New Guard Arrives: Make no mistake about it – the Jays are showing that they are determined to turn a corner and transform themselves from up-and-comers to viable contenders through their still-developing nucleus. However, the promotion of Alvarez raises the question of whether this developmental push might be moving too quickly. Brett Lawrie? Indisputably ready. But Alvarez, he of the sinker / fastball repertoire that he clearly isn’t yet comfortable using? I’m not sure he couldn’t use more seasoning and the kind of big-game experience that he’d get as a part of a playoff push in either New Hampshire or Las Vegas, particularly with his role undefined once Carlos Villanueva returns from the DL. If the club is in developmental rush mode, it speaks to much bigger issues than just Alvarez for a franchise that has a checkered recent history in bringing young pitchers up to the majors (Kyle Drabek, Jesse Litsch and Dustin McGowan come immediately to mind as youngsters that may have arrived too early). I was stunned to hear Buck Martinez opine that more young players should be on their way up once rosters expand, as neither pitchers like Deck McGuire, Aaron Sanchez or Rey Gonzalez nor position players like Anthony Gose or Adeiny Hechavaria seem anywhere near ready.
Draft Deadline Looms: That sound you hear of 30 MLB GM’s sweating it out has less to do with the August heat than it does with Monday’s pending deadline to sign 2011 draft picks. Anthopoulos still needs to get plenty of names on contracts, with just three of the team’s top ten picks under contract, with top choice Tyler Beede (who has reportedly committed to Vanderbilt and won’t be signing), Jacob Anderson and Daniel Norris among the remaining holdouts. However, he has to know that this down-to-the-deadline scenario was likely. Toronto employed a deliberately high-risk approach to the draft, nabbing players past their projected slots due to perceived signability issues. But the commitment of ownership to Anthopoulos’ developmental vision could be the team’s ace in the hole. The Rogers-owned franchise has shown a willingness to pay above slot and outspent every other major league team at the 2010 draft. The swollen budget helped the club land a pair of hard signs in McGuire and Dickie Thon Jr. and could suggest that Anthopoulos and co. will wait until the deadline to announce signings in an effort to not let their above-slot contracts set the bar for other picks.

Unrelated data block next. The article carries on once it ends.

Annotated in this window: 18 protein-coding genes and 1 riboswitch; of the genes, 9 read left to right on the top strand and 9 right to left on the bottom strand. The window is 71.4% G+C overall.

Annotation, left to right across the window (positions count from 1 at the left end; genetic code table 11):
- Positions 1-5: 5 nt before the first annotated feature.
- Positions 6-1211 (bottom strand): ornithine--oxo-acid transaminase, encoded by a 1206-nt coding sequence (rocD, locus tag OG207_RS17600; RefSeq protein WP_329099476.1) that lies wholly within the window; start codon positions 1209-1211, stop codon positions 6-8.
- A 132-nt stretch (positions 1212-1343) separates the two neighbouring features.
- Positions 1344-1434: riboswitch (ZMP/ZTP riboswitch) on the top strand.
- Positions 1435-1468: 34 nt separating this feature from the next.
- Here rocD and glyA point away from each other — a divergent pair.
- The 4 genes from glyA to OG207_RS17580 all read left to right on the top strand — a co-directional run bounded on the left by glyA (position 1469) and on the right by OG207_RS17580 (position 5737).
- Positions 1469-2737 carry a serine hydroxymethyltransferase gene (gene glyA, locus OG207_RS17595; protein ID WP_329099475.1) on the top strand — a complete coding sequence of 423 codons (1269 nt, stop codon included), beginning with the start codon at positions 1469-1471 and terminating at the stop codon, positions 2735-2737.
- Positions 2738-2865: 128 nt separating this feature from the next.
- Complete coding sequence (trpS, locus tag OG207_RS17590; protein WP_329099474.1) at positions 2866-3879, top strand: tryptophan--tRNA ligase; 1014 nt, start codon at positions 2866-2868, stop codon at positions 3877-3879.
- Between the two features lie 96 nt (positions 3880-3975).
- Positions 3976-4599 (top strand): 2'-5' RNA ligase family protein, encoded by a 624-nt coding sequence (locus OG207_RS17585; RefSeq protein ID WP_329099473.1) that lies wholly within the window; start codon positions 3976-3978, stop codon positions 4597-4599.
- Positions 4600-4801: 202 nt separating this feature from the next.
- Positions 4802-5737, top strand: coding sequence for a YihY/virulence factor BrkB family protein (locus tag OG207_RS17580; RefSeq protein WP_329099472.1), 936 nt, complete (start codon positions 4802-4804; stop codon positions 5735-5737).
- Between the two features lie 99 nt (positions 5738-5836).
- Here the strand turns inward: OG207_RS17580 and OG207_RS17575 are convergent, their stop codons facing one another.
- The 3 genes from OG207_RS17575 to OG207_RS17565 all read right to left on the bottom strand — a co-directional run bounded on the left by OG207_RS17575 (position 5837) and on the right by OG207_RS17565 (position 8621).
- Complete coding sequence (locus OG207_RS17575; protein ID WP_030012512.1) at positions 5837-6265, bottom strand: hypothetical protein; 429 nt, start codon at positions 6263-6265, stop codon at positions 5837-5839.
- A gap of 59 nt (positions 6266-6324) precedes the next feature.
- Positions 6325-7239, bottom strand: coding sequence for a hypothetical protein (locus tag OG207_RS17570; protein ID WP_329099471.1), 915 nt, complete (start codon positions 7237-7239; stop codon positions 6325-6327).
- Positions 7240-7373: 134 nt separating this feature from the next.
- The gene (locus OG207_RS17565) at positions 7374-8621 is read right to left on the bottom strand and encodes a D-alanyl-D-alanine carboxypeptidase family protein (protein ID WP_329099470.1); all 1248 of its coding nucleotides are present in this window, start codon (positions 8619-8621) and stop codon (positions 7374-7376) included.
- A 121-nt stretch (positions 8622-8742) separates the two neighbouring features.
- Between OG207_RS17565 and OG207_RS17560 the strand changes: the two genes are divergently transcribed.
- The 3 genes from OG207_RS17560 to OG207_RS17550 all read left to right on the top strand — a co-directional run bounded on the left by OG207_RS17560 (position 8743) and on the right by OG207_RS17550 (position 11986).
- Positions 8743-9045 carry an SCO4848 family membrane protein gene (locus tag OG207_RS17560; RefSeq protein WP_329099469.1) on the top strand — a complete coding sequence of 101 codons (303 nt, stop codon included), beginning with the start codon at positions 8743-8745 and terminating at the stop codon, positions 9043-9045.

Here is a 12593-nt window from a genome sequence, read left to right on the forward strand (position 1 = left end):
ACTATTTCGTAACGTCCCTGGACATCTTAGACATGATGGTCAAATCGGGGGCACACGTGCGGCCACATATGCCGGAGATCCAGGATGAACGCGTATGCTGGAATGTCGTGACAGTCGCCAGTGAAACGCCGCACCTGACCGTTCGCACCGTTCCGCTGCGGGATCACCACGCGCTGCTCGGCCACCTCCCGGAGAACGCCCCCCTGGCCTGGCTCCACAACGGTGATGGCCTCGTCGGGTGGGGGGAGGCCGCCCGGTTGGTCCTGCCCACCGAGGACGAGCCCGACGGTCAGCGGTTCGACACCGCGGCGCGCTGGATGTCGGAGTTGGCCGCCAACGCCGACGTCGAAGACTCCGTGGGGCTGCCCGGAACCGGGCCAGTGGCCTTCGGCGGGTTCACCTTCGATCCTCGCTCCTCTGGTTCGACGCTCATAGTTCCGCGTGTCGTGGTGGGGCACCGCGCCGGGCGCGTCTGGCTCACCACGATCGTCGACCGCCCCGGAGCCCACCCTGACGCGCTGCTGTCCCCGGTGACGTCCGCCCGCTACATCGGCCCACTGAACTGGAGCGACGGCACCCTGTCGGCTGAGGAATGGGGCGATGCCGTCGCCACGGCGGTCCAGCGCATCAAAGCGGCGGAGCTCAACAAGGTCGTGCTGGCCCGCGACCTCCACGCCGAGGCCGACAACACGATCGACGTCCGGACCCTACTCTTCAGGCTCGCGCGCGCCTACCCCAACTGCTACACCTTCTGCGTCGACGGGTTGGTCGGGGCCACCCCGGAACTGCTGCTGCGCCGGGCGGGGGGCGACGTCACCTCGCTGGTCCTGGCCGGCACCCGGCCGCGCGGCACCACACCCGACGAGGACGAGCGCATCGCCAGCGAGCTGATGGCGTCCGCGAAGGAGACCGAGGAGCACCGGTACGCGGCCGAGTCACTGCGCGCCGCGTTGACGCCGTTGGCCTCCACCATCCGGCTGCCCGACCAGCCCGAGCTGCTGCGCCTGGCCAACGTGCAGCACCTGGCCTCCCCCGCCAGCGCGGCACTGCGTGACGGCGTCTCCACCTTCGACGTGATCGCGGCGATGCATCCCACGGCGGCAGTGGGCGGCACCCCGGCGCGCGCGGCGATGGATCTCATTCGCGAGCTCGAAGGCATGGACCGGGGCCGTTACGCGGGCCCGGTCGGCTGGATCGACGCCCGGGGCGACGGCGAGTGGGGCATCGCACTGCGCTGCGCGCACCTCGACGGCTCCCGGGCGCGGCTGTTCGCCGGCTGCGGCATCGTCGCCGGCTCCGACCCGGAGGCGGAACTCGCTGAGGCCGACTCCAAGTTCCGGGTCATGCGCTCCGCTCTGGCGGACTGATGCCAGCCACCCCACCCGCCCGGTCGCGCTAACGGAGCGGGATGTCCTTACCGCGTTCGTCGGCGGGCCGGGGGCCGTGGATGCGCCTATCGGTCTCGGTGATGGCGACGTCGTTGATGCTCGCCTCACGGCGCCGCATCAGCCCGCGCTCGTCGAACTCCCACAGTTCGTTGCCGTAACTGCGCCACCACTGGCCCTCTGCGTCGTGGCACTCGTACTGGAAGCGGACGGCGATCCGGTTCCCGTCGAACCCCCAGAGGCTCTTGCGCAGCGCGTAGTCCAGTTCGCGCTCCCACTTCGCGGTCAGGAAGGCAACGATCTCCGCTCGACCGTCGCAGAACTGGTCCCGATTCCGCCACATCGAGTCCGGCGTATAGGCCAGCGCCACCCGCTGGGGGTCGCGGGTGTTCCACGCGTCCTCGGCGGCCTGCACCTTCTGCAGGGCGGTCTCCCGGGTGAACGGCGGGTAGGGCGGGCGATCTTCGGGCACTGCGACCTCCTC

The Other Guys: The A’s might be a team to watch on the trade front this winter. Oakland has pitching to burn but lacks a single impactful bat on their roster. The team has tried to get by on a makeshift line-up with a decent power bat (Josh Willingham), a young second baseman (Jemile Weeks), a past-his-prime Hideki Matsui, a solid right field platoon (Ryan Sweeney and David DeJesus) and not much else. Sure, it was enough to post 10 runs on Thursday, but Billy Beane and the rest of the front office can’t count on any consistent production from the current group. Top prospects like SS Grant Green and 1B/OF Chris Carter will help eventually, but bringing that coveted impact bat aboard may cost them a prized arm (Brett Anderson? Gio Gonzalez? Andrew Bailey? Blue chip farmhand Ian Krol?).
Vernon Wells will be in the Rogers Centre visiting clubhouse for the first time this weekend, as he and his Angels’ teammates arrive in Toronto. Brandon Morrow faces white-hot Ervin Santana in Friday’s opener before a battle of the aces on Saturday between Jered Weaver and Ricky Romero.
About the Author
Written by Ben Fisher